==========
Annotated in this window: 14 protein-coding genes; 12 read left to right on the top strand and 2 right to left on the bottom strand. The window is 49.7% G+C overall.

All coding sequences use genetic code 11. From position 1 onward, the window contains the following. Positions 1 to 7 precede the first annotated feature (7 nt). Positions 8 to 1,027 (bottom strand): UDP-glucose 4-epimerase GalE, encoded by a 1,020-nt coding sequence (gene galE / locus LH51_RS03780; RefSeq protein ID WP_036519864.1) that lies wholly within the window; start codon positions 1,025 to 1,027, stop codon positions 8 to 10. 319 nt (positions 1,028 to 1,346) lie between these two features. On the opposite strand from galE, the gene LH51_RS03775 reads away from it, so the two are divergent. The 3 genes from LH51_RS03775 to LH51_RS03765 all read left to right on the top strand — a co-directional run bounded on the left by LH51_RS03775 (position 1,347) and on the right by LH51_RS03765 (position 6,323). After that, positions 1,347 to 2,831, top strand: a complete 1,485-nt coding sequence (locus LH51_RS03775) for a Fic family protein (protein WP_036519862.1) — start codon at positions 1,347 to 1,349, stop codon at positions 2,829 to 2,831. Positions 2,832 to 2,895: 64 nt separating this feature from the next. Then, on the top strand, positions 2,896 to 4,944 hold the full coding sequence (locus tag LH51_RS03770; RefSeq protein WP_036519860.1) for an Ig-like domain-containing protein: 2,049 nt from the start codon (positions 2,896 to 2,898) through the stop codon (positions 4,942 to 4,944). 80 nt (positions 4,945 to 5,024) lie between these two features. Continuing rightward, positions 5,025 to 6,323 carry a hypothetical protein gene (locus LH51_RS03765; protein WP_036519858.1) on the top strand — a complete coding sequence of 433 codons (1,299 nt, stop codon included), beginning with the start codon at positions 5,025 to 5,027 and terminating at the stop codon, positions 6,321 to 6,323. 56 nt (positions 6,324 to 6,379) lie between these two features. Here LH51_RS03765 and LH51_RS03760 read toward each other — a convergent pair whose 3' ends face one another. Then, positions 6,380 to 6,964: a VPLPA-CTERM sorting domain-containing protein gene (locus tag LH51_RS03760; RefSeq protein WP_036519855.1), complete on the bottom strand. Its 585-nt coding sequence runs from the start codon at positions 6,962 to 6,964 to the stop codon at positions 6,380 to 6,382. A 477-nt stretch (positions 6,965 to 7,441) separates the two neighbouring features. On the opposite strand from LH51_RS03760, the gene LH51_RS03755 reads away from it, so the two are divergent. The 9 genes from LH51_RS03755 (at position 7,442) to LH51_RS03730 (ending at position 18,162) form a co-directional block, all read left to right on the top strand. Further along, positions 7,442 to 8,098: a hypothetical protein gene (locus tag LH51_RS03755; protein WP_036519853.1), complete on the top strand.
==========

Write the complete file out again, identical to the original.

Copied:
Annotated in this window: 14 protein-coding genes; 12 read left to right on the top strand and 2 right to left on the bottom strand. The window is 49.7% G+C overall.

All coding sequences use genetic code 11. From position 1 onward, the window contains the following. Positions 1 to 7 precede the first annotated feature (7 nt). Positions 8 to 1,027 (bottom strand): UDP-glucose 4-epimerase GalE, encoded by a 1,020-nt coding sequence (gene galE / locus LH51_RS03780; RefSeq protein ID WP_036519864.1) that lies wholly within the window; start codon positions 1,025 to 1,027, stop codon positions 8 to 10. 319 nt (positions 1,028 to 1,346) lie between these two features. On the opposite strand from galE, the gene LH51_RS03775 reads away from it, so the two are divergent. The 3 genes from LH51_RS03775 to LH51_RS03765 all read left to right on the top strand — a co-directional run bounded on the left by LH51_RS03775 (position 1,347) and on the right by LH51_RS03765 (position 6,323). After that, positions 1,347 to 2,831, top strand: a complete 1,485-nt coding sequence (locus LH51_RS03775) for a Fic family protein (protein WP_036519862.1) — start codon at positions 1,347 to 1,349, stop codon at positions 2,829 to 2,831. Positions 2,832 to 2,895: 64 nt separating this feature from the next. Then, on the top strand, positions 2,896 to 4,944 hold the full coding sequence (locus tag LH51_RS03770; RefSeq protein WP_036519860.1) for an Ig-like domain-containing protein: 2,049 nt from the start codon (positions 2,896 to 2,898) through the stop codon (positions 4,942 to 4,944). 80 nt (positions 4,945 to 5,024) lie between these two features. Continuing rightward, positions 5,025 to 6,323 carry a hypothetical protein gene (locus LH51_RS03765; protein WP_036519858.1) on the top strand — a complete coding sequence of 433 codons (1,299 nt, stop codon included), beginning with the start codon at positions 5,025 to 5,027 and terminating at the stop codon, positions 6,321 to 6,323. 56 nt (positions 6,324 to 6,379) lie between these two features. Here LH51_RS03765 and LH51_RS03760 read toward each other — a convergent pair whose 3' ends face one another. Then, positions 6,380 to 6,964: a VPLPA-CTERM sorting domain-containing protein gene (locus tag LH51_RS03760; RefSeq protein WP_036519855.1), complete on the bottom strand. Its 585-nt coding sequence runs from the start codon at positions 6,962 to 6,964 to the stop codon at positions 6,380 to 6,382. A 477-nt stretch (positions 6,965 to 7,441) separates the two neighbouring features. On the opposite strand from LH51_RS03760, the gene LH51_RS03755 reads away from it, so the two are divergent. The 9 genes from LH51_RS03755 (at position 7,442) to LH51_RS03730 (ending at position 18,162) form a co-directional block, all read left to right on the top strand. Further along, positions 7,442 to 8,098: a hypothetical protein gene (locus tag LH51_RS03755; protein WP_036519853.1), complete on the top strand.